School officials in three states are effectively immune from lawsuits over excessive corporal punishment. A Louisiana mother is asking the Supreme Court to step in.
Police in Schools
Kaia Rolle's ordeal led Florida to raise its minimum age of arrest to 7 years old, but her family and activists say that's not nearly high enough.
Adam Martinez was banned from school property after he criticized the district's decision to hire an officer deemed "ineligible for rehire" by the local sheriff's office.
A demand letter states that the Uvalde school district is infringing on Adam Martinez's First Amendment right to criticize the government.
While city policy dictates that 911 calls should only occur when a student poses a genuine safety threat, parents say it's become a run-of-the-mill disciplinary tactic.
The union "has an outsized impact on working families who have no other choice on where to send their children...that power, combined with a mayor who is essentially a wholly owned subsidiary, would make them a dangerous force," says one former Chicago Public Schools executive.
"We are here because one preschooler pulled down another preschooler's pants," says defense attorney Jason Flores-Williams.
Bradley Bass' case in Colorado says a lot about just how powerful prosecutors are.
Richard Ward's family has filed a federal civil rights lawsuit against Pueblo County and five sheriff's office officials over a shooting incident that left him dead.
According to the suit, the officer "acted with malice or in reckless disregard of Jane Doe's federally protected rights."
An appeals court rejected a qualified immunity defense.
In the Bay Area and in Los Angeles County, authorities are quickly learning there's little public will to follow their mandates.
The Spanish text contains inaccurate translations of technical tax language and direct translations of phrases like "school resource officers," which could confuse voters.
New body cam footage shows Ruben Ruiz heading toward the classroom to rescue his wife, but other officers stopped him.
Only you can be relied upon to protect you and your loved ones. Ignore anybody who claims otherwise.
Texas Law Enforcement Is Aggressively Fighting Public Records Requests About the Uvalde Mass Shooting
Transparency advocates say police could invoke a notorious loophole that allows them to hide records of deaths in custody and police killings.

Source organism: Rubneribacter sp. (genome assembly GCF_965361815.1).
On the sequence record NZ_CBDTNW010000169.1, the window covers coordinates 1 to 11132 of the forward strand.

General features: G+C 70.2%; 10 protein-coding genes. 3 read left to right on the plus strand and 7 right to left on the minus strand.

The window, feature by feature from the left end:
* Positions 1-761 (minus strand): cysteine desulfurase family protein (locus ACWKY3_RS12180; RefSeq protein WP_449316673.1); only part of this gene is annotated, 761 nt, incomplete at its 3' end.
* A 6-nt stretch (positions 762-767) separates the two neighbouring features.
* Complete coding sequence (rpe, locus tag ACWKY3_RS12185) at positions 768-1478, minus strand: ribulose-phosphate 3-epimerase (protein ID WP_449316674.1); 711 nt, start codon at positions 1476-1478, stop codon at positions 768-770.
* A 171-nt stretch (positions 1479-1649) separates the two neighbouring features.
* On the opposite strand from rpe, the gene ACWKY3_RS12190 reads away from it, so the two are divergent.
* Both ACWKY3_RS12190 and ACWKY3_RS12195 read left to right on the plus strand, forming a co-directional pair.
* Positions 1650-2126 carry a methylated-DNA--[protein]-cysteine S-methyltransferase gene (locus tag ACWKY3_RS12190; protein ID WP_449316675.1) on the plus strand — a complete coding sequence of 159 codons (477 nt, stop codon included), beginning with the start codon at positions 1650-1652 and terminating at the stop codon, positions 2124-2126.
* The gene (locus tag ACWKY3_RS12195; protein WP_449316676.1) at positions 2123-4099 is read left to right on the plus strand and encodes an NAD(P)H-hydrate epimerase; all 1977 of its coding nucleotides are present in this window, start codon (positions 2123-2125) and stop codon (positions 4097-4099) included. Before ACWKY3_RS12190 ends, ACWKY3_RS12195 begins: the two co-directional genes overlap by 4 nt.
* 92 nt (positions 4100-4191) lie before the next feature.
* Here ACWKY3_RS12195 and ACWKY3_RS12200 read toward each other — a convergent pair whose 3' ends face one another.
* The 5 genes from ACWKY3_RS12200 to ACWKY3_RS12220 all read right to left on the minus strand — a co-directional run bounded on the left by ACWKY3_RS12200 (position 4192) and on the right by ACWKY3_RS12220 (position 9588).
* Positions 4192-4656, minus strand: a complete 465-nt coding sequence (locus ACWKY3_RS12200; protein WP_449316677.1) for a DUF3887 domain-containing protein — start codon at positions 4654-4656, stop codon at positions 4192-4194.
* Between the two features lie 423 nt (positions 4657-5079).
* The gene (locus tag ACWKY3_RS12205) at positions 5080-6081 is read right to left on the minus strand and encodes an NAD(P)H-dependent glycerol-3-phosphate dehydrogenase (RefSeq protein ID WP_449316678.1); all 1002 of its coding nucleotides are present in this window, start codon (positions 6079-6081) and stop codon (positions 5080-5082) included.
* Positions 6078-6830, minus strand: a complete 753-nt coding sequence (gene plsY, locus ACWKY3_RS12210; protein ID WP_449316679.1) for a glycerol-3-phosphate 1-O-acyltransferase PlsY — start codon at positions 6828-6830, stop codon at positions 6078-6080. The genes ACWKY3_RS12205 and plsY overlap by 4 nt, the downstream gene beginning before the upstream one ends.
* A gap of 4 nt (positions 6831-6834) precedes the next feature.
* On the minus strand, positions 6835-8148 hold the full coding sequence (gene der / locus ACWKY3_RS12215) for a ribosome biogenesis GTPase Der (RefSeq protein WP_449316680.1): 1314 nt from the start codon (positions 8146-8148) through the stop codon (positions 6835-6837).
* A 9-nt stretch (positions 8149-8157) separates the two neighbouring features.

Plus: progressive groups imploding, stock and crypto markets plunging, and more.
What happened in Uvalde is part of a pattern, not an aberration.
Robb Elementary didn't need additional cops; it needed the cops on hand to actually do their jobs.
Uvalde Cops Reportedly Tried To Silence the Mom Who Rescued Her Kids and Criticized the Police Response
"She was holding back from sharing her story until now."
While that impulse is understandable, it can lead to policies that do more harm than good.
No hollow promise can replace our attachments to our children, spouses, friends, and our own lives.
"There were 19 officers in there," said a police spokesperson. "In fact, there were plenty of officers to do whatever needed to be done."
Why did it take an hour for the police to stop alleged killer Salvador Ramos?
Don't conflate mass shootings with school shootings.
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Making schools more like prisons would not appreciably decrease violence.
The students' negative COVID tests weren't good enough for school administrators.
The civil liberties group says there's a clear pattern of police misconduct involving schoolchildren.
New Research Says Police in Schools Don't Reduce Shootings but They Do Increase Expulsions and Arrests
While police in schools "do effectively reduce some forms of violence," they intensify the use of school discipline and arrests.
Calling a classmate a racist slur on Snapchat is offensive. It’s also protected speech.
"This is why people need to beat their kids," one officer remarked.
In 28 states, there's no minimum age for arresting kids.
The plan will shift $25 million away from school police and into support services for black students.
Berkeley Dorms Guarded by Cops Who Only Let Students Out To Eat, Use the Bathroom, or Get a COVID-19 Test
Plus: New Mexico moves to legalize homemade food, the illogic of civil commitments for sex offenders, and more...
North Carolina Mother Sues School Resource Officer Who Handcuffed and Pinned Her 7-Year-Old Autistic Son
Just the latest in a string of incidents involving school police and children with disabilities
There were four times as many incidents of physical restraint against students the year after Florida doubled the number of police in its schools.
"Our findings suggest that increasing SRO staffing in schools does not improve school safety and that increasing exclusionary responses to school discipline incidents increases the criminalization of school discipline."
His wrists were too small for the cuffs, though.
In other news, Chicago Public Schools will still spend $15 million on school police.
San Francisco and Oakland have moved toward getting police out of its schools, while Chicago and L.A. rejected similar proposals this week.